Roy Brown Bertrand Sr. was known as the "Waffle Wizard" and as a statesman among restaurateurs for his long career in the food trade in Waco.
Born on ranchland near Eddy in 1909 to Alabama-native Emma Lee Pouncey and Peter Gabriel Bertrand of Matagorda, Texas, the young Roy knew more about sheepshearing than hash-slinging in his youth. The family moved to Waco in 1920, when his father took a job as a night watchman for a textile mill.
But Roy had to step up to the plate when his father was injured on the job and could no longer work. To support the family, Roy found a job as a busboy at the downtown Elite Cafe in 1924 and later as a soda jerk in the Palace of Sweets, also in downtown Waco. Despite working nights, he graduated from Waco High School and entered 4C Business College.
In the years following high school, Bertrand continued to gain experience in the restaurant industry. In 1929, he got a job at the Gem Waffle Shop on South Sixth Street. Four years later, after President Franklin D. Roosevelt repealed Prohibition, Bertrand joined with brother-in-law Frank Nemmer to open the Night Owl, a honky-tonk roadhouse at Nineteenth Street and Lou Street (now Park Lake Drive). After seven months, he left to run the luncheonette counter at Woolworth's in downtown.
In July of 1936, Bertrand opened the B-K Coffee Shop at 125 North Sixth Street with business partner and one-time brother-in-law George Kouvas. Bertrand bought him out in 1941, and Kouvas started another coffee shop, the Victory, a block down the street. Known for its biscuits, Texas ribbon cane syrup, and a breakfast sausage that Bertrand ground himself using his own secret recipe, the B-K operated until the mid-1950s. He told the Waco News-Tribune in an interview that he served more than eight hundred biscuits and at least one hundred waffles each day.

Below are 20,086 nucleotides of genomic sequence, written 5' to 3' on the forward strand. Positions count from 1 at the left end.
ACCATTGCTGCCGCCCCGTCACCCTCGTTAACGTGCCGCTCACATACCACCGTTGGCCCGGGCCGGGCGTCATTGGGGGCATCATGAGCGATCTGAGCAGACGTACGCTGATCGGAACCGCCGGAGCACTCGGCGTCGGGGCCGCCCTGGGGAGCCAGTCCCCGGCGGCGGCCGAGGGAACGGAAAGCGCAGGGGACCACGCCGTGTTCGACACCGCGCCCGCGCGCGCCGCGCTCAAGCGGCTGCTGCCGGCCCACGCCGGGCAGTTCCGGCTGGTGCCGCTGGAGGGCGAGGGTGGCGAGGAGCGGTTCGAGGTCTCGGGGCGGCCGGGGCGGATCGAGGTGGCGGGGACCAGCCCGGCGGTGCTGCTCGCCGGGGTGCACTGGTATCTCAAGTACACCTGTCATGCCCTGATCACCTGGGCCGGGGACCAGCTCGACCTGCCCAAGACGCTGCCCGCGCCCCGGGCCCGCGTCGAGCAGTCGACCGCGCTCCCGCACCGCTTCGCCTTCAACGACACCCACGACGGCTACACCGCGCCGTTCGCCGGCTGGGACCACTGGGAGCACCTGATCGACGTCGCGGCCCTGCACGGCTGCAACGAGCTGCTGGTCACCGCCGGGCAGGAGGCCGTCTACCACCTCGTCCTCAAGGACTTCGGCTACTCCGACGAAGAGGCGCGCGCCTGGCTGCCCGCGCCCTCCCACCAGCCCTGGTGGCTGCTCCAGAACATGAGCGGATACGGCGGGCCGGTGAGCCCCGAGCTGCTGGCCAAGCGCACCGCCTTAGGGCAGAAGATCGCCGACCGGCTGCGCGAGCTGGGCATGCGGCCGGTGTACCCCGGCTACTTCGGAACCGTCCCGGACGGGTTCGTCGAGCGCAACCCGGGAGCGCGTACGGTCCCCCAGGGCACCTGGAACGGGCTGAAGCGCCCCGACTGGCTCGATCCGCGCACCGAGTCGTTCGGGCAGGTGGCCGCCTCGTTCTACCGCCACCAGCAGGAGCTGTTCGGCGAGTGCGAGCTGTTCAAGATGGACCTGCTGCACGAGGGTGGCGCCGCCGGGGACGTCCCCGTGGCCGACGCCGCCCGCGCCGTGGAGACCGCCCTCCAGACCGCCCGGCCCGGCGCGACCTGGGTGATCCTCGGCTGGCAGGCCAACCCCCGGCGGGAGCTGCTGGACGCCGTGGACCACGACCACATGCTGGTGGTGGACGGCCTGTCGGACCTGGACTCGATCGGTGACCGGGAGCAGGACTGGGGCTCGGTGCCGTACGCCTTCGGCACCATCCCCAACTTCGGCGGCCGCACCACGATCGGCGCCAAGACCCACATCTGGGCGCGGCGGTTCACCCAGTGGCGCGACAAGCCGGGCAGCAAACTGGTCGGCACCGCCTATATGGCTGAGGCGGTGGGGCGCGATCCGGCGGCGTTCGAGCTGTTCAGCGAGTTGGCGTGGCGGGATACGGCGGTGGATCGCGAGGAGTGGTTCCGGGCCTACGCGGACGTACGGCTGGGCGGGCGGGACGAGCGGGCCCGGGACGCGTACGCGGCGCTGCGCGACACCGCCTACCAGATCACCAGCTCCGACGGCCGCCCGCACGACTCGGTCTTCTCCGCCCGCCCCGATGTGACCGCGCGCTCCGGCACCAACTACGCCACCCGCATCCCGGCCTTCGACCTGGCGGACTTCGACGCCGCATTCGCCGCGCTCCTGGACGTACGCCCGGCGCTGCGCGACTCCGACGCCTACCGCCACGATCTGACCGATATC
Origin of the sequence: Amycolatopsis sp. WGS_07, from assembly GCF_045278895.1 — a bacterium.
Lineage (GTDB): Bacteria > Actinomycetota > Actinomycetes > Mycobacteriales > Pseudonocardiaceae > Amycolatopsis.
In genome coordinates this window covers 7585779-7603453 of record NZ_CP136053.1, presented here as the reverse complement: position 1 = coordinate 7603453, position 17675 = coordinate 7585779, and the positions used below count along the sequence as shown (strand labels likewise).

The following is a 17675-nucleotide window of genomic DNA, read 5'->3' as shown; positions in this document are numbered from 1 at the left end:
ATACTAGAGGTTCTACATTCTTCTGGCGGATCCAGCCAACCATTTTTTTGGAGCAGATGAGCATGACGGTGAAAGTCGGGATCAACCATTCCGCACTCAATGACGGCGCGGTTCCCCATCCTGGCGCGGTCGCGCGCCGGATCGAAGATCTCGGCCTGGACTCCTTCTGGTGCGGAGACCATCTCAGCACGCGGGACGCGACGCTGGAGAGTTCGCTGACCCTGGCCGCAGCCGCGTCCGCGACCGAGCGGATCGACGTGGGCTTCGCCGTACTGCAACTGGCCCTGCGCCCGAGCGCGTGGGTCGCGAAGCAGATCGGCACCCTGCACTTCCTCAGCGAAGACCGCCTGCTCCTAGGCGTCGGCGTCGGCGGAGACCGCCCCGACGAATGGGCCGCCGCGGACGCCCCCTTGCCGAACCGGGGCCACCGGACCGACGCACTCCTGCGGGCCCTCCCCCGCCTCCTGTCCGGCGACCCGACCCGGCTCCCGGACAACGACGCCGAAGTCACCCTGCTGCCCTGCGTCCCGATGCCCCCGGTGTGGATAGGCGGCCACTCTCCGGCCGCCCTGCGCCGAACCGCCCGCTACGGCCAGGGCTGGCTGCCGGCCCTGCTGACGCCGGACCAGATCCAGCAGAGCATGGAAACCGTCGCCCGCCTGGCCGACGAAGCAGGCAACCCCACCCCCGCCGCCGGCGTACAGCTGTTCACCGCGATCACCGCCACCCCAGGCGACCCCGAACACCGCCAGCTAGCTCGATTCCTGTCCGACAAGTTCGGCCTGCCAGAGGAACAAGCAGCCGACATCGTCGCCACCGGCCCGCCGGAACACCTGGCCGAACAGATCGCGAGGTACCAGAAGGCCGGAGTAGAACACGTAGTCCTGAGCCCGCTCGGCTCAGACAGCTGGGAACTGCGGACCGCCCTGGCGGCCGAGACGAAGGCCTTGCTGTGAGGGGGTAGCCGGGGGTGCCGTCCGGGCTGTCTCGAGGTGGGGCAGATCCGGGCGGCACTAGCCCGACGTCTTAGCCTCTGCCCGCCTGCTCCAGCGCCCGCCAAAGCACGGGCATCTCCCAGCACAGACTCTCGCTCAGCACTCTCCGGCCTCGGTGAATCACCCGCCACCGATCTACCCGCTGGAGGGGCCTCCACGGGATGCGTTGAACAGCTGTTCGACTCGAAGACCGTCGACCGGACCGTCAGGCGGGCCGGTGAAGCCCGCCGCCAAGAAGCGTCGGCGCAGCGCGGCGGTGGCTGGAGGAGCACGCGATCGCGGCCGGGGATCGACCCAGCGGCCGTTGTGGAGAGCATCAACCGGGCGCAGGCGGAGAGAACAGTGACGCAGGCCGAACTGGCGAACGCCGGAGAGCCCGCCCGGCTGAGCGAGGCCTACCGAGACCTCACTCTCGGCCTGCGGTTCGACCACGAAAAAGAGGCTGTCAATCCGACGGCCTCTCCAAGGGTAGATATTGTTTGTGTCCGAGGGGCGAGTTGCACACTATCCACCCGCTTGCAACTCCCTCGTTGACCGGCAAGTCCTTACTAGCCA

In 1951, the entrepreneur opened a second location, Bertrand's Restaurant, at North 25th Street and West Waco Drive. Bertrand planned every detail of the new location for efficiency and ease of operation for his employees, also taking into consideration its prime location. Publications of the time touted that end of Waco Drive as "the new superhighway through Waco,” sure to bring many hungry customers through the café. In 1953, the newly chartered Northwest Waco Rotary Club began holding its weekly luncheon meetings at the popular spot.
Throughout all the busy years, Bertrand ensured that his restaurants remained a family business. He married Gladys Nell Nemmer in 1932 and the couple raised two sons, Roy B. Jr., known as Brown, and John David Bertrand. Brown went to work for his father in 1958 and started his own family. His daughter, Jennifer Bertrand Heinz, recalled donning a hostess's apron at a young age and learning customer service at her grandfather's knee.
Bertrand’s Restaurant continued to serve Wacoans faithfully until the mid-1970s, when Roy and Gladys retired.